Clear advantages, but no approval yet

A portable diagnostic device, the use of which allows patients at home to check important parameters, could prevent unnecessary consultations and relieve the doctor’s workload. Furthermore, such a device enables much tighter monitoring than is currently possible. With chronic and degenerative diseases in particular this could be a decisive advantage. What’s more, first responders, paramedics and emergency medical technicians would benefit from such a quick and handy device. Miniaturisation also decreases diagnostic costs.

Another advantage: rHEALTH can improve patient compliance. In order to get the small amount of blood required, a lancet prick is enough, something which – especially when working with children and individuals with difficult to access veins, or individuals who need to be examined frequently, such as cancer patients – represents a significant lightening of burdens. Nevertheless, rHEALTH has yet to prove that it can compete with the sensitivity and specificity of conventional analytical methods. The manufacturer DMI has not as yet successfully responded to this with the relevant studies.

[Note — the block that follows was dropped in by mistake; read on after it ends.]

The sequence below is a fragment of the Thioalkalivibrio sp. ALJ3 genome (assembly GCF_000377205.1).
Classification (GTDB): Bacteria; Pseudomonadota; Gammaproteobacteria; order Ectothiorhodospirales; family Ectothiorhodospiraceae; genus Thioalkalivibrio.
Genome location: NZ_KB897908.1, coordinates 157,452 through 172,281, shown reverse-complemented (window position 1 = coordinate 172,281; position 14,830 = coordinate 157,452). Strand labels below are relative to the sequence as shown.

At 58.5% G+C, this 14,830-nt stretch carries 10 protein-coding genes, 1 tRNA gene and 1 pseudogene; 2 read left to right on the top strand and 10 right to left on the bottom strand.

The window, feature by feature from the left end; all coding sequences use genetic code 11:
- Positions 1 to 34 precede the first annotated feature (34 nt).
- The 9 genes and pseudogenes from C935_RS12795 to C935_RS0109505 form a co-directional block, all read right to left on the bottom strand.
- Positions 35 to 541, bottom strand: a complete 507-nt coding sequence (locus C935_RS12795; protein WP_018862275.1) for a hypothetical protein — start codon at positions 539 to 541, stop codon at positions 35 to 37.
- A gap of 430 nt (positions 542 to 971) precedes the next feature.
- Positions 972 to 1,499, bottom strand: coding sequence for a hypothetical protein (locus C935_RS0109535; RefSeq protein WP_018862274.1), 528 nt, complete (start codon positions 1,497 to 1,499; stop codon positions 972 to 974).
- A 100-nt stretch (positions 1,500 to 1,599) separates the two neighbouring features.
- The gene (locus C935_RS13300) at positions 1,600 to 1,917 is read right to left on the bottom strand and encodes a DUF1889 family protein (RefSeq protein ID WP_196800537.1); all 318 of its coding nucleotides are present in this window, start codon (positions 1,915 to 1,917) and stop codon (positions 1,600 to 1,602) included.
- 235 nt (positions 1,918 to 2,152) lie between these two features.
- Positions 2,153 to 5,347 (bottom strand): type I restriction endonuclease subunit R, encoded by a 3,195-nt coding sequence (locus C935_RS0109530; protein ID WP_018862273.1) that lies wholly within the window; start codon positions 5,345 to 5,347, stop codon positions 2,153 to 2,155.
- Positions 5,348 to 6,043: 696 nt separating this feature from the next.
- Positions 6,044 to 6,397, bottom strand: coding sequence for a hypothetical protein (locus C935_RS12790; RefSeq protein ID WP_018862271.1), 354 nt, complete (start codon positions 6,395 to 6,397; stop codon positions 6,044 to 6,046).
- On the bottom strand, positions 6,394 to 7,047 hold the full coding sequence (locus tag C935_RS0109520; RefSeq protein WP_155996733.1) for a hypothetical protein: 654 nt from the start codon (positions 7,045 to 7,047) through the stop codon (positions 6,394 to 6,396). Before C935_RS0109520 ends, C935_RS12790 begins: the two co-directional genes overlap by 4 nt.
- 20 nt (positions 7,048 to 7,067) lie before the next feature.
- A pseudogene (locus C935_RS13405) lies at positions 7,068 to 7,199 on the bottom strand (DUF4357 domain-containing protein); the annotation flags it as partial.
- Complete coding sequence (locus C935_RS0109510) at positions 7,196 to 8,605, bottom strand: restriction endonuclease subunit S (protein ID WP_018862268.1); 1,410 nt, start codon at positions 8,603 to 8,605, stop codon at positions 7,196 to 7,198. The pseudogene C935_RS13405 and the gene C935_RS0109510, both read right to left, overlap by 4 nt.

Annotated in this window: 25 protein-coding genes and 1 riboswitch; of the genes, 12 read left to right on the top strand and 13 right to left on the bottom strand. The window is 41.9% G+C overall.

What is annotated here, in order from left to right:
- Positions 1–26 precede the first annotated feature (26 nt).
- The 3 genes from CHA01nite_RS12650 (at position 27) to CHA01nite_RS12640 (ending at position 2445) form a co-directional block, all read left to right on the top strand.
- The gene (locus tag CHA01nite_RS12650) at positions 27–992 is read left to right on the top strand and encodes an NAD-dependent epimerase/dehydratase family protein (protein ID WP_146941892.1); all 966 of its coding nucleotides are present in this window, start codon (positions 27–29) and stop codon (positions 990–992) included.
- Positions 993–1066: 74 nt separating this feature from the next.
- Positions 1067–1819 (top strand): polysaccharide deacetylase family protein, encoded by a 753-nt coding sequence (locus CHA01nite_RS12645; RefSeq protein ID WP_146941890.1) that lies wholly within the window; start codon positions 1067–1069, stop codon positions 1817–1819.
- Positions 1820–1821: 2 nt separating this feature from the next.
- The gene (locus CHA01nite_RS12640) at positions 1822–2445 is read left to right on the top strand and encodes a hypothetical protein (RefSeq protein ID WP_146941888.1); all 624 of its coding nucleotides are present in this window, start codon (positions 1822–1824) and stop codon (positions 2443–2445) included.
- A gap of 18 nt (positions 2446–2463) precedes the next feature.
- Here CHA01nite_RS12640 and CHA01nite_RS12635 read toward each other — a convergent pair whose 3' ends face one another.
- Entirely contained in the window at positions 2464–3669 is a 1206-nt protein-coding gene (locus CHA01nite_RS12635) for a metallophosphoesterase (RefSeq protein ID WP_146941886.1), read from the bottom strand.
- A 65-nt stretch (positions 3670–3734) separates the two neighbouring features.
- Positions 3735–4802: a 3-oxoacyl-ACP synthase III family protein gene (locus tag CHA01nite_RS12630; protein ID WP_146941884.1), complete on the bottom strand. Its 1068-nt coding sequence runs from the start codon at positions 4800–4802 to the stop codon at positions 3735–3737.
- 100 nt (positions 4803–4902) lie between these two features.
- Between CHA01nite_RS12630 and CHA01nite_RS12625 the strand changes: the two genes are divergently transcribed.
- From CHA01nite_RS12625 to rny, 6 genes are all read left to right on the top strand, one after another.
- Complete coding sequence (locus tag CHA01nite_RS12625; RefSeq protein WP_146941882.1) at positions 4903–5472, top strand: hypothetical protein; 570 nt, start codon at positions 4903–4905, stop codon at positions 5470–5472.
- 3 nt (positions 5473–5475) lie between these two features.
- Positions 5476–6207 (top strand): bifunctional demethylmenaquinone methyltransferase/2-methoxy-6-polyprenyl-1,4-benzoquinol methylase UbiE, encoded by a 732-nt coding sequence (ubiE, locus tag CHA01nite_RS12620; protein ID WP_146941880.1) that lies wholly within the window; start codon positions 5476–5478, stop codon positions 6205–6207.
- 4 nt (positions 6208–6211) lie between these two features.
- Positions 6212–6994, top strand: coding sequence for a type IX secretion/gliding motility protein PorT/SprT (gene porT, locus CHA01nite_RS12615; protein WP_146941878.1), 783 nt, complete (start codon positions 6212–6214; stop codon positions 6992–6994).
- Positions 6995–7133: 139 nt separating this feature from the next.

In order to conquer the telemedicine market, DMI is planning three types of devices: rHEALTH One for research, rHEALTH X for doctors and rHEALTH X1 for customers. Before being able to be sold, rHEALTH X and X1 need to acquire an approval from the US Food and Drug Administration (FDA), whereas rHEALTH one only needs to get permission via an institutional review board – the American equivalent of the German Ethics Committee – and is therefore already available to be used by research institutions. “DMI can deliver devices within a few weeks to interested researchers”, promises Dr. Chan. Chan’s team wants to use researchers’ experience in order to improve the device. Before rHEALTH finds its way to physicians and patients years could yet pass by. “The next challenges”, says Dr. Chan, “are expansion of the device’s use to include more tests, an increase in scale of production, and the expensive process of commercialisation”.

Excellent idea